2017年8月18日 星期五

Global water crisis: is the world running out of fresh water?

⛈  Water crisis  



點我看文章

This article discusses the global freshwater crisis, highlighting the increasing demands on freshwater sources due to rising populations and temperatures. It illustrates various consequences of water scarcity such as depletion of aquifers, sinking of cities, and the potential for conflicts over water resources. It also presents examples of successful water management strategies implemented in countries like Australia and Israel, including water pricing, recycling, and desalination. Moreover, it explores alternative solutions such as rainwater harvesting and efficient irrigation techniques. The article emphasizes the urgent need for effective conservation measures to address the freshwater crisis.

The main factors contributing to the global freshwater crisis include increasing populations, rising temperatures leading to changes in precipitation patterns, and unsustainable water usage practices such as agriculture and energy production.

The depletion of aquifers impacts water availability by causing groundwater levels to drop, leading to decreased access to water for irrigation and domestic use. This is particularly evident in regions like India and California where aquifers are being drained faster than they can be replenished, resulting in water shortages.

Australia implemented successful water management strategies during the Millennium Drought, including putting a price on water and making it a tradable commodity. This incentivized efficient water usage and allowed for the transfer of water rights between users, helping to mitigate the impact of the drought.

Israel employs innovative methods such as recycling effluent water for agricultural use and desalination to address water scarcity. These measures have significantly increased water availability for agricultural purposes and reduced dependence on freshwater sources.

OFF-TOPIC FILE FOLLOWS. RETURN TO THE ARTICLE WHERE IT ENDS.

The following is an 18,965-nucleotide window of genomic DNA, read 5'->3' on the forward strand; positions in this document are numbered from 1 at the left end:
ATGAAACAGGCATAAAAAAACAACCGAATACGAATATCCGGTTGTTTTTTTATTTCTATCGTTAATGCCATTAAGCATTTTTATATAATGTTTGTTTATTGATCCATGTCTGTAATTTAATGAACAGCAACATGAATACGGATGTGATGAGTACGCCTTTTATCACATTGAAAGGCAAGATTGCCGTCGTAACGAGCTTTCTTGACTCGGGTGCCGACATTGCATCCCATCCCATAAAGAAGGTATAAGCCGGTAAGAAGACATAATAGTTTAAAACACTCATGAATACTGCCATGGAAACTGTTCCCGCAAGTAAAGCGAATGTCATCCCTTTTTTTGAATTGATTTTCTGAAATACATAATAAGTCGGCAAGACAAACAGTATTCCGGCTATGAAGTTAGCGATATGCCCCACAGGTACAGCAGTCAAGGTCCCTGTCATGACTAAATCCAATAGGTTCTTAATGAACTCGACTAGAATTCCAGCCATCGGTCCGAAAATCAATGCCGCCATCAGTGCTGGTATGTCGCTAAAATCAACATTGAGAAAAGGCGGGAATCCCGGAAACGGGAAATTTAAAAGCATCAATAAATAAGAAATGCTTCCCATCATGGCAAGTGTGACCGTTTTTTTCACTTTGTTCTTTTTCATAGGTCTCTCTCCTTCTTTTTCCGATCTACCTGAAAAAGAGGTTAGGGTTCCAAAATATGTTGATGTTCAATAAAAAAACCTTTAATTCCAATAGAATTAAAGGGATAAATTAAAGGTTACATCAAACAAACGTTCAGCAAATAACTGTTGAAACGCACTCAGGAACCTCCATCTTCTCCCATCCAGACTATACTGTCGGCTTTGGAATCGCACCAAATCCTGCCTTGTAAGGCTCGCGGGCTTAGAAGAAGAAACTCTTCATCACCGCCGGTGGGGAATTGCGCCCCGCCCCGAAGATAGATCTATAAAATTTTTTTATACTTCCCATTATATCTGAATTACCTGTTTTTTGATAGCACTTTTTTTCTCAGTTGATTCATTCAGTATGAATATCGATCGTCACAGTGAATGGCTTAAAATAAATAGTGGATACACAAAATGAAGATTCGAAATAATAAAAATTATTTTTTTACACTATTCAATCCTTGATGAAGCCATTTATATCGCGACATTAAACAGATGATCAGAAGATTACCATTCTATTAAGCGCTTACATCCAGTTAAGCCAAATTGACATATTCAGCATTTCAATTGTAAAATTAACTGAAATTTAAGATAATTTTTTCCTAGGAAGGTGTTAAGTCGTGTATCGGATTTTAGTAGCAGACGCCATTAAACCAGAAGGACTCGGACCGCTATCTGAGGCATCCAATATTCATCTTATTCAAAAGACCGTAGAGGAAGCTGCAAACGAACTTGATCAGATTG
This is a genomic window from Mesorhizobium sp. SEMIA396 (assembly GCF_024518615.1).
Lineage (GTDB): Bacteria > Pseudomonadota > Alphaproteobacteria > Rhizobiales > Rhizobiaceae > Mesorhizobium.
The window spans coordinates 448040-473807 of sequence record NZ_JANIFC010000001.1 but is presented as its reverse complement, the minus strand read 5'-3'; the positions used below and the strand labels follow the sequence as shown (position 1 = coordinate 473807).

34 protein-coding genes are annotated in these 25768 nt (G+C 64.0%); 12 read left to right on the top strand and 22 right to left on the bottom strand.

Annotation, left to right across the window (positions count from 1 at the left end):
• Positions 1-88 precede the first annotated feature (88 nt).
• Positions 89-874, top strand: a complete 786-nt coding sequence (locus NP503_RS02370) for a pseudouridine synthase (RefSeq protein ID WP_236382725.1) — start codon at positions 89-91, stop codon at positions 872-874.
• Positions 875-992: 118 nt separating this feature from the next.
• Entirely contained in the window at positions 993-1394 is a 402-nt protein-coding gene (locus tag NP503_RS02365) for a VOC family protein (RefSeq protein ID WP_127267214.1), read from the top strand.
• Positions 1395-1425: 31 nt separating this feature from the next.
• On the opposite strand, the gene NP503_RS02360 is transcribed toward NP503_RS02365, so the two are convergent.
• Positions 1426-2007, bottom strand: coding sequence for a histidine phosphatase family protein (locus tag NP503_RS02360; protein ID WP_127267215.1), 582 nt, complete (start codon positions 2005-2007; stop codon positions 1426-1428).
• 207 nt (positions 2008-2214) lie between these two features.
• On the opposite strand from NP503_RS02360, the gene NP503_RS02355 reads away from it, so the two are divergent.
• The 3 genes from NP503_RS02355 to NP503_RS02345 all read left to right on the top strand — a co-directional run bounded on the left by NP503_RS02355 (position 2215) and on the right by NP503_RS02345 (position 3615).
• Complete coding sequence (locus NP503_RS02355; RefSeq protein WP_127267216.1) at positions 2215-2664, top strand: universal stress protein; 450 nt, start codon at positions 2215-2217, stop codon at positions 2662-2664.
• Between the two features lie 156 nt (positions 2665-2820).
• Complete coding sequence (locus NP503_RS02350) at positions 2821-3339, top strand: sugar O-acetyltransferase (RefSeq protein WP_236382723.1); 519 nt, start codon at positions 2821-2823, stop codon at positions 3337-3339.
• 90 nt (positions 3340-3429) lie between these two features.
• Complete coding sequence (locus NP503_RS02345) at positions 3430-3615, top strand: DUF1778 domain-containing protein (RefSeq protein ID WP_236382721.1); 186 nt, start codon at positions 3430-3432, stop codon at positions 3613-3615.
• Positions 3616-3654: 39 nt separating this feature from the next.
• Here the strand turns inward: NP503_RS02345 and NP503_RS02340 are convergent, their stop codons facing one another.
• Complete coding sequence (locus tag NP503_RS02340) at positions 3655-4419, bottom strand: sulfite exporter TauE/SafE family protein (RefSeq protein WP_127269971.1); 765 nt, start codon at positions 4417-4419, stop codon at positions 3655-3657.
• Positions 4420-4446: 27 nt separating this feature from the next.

Desalination is considered a limited solution to the freshwater crisis due to its high cost, large energy footprint, and potential ecological impacts such as marine ecosystem disruption. While it may be feasible in wealthy regions, it is not a viable option for most of the world's population.

 

Rainwater harvesting contributes to water conservation efforts by capturing and storing rainwater for various purposes, including irrigation and domestic use. Examples provided in the article include efforts in cities like Singapore, Melbourne, and Manchester to incorporate rainwater harvesting into urban infrastructure.

Businesses can play a significant role in promoting water efficiency by implementing measures such as drip irrigation techniques, investing in water recycling technologies, and supporting policies that incentivize sustainable water usage.

 

If effective measures to conserve freshwater are not implemented globally, the consequences could include worsening water shortages, increased competition for limited water resources leading to conflicts, and negative impacts on ecosystems and biodiversity. Additionally, communities reliant on agriculture and other water-intensive industries could face economic hardships.